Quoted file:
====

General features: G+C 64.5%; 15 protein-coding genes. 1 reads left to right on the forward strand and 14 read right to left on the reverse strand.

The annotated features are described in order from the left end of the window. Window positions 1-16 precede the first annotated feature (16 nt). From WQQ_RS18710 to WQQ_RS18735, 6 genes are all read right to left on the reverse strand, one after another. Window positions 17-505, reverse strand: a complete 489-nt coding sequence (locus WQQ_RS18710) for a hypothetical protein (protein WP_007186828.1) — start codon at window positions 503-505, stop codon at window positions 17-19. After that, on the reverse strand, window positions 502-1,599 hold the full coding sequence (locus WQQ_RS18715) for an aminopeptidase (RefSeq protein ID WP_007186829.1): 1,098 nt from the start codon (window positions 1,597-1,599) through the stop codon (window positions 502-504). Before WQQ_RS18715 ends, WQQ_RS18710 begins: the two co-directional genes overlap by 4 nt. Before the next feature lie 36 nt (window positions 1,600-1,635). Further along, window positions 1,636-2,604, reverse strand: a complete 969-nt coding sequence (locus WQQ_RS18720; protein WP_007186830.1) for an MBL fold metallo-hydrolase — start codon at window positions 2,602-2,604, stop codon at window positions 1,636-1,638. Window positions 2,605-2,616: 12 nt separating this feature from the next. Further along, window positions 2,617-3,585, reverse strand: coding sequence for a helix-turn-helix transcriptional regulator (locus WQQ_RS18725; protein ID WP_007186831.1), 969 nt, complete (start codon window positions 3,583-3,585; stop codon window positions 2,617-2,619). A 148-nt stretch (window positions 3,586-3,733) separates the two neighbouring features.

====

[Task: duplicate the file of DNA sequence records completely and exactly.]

General features: G+C 64.5%; 15 protein-coding genes. 1 reads left to right on the forward strand and 14 read right to left on the reverse strand.

The annotated features are described in order from the left end of the window. Window positions 1-16 precede the first annotated feature (16 nt). From WQQ_RS18710 to WQQ_RS18735, 6 genes are all read right to left on the reverse strand, one after another. Window positions 17-505, reverse strand: a complete 489-nt coding sequence (locus WQQ_RS18710) for a hypothetical protein (protein WP_007186828.1) — start codon at window positions 503-505, stop codon at window positions 17-19. After that, on the reverse strand, window positions 502-1,599 hold the full coding sequence (locus WQQ_RS18715) for an aminopeptidase (RefSeq protein ID WP_007186829.1): 1,098 nt from the start codon (window positions 1,597-1,599) through the stop codon (window positions 502-504). Before WQQ_RS18715 ends, WQQ_RS18710 begins: the two co-directional genes overlap by 4 nt. Before the next feature lie 36 nt (window positions 1,600-1,635). Further along, window positions 1,636-2,604, reverse strand: a complete 969-nt coding sequence (locus WQQ_RS18720; protein WP_007186830.1) for an MBL fold metallo-hydrolase — start codon at window positions 2,602-2,604, stop codon at window positions 1,636-1,638. Window positions 2,605-2,616: 12 nt separating this feature from the next. Further along, window positions 2,617-3,585, reverse strand: coding sequence for a helix-turn-helix transcriptional regulator (locus WQQ_RS18725; protein ID WP_007186831.1), 969 nt, complete (start codon window positions 3,583-3,585; stop codon window positions 2,617-2,619). A 148-nt stretch (window positions 3,586-3,733) separates the two neighbouring features.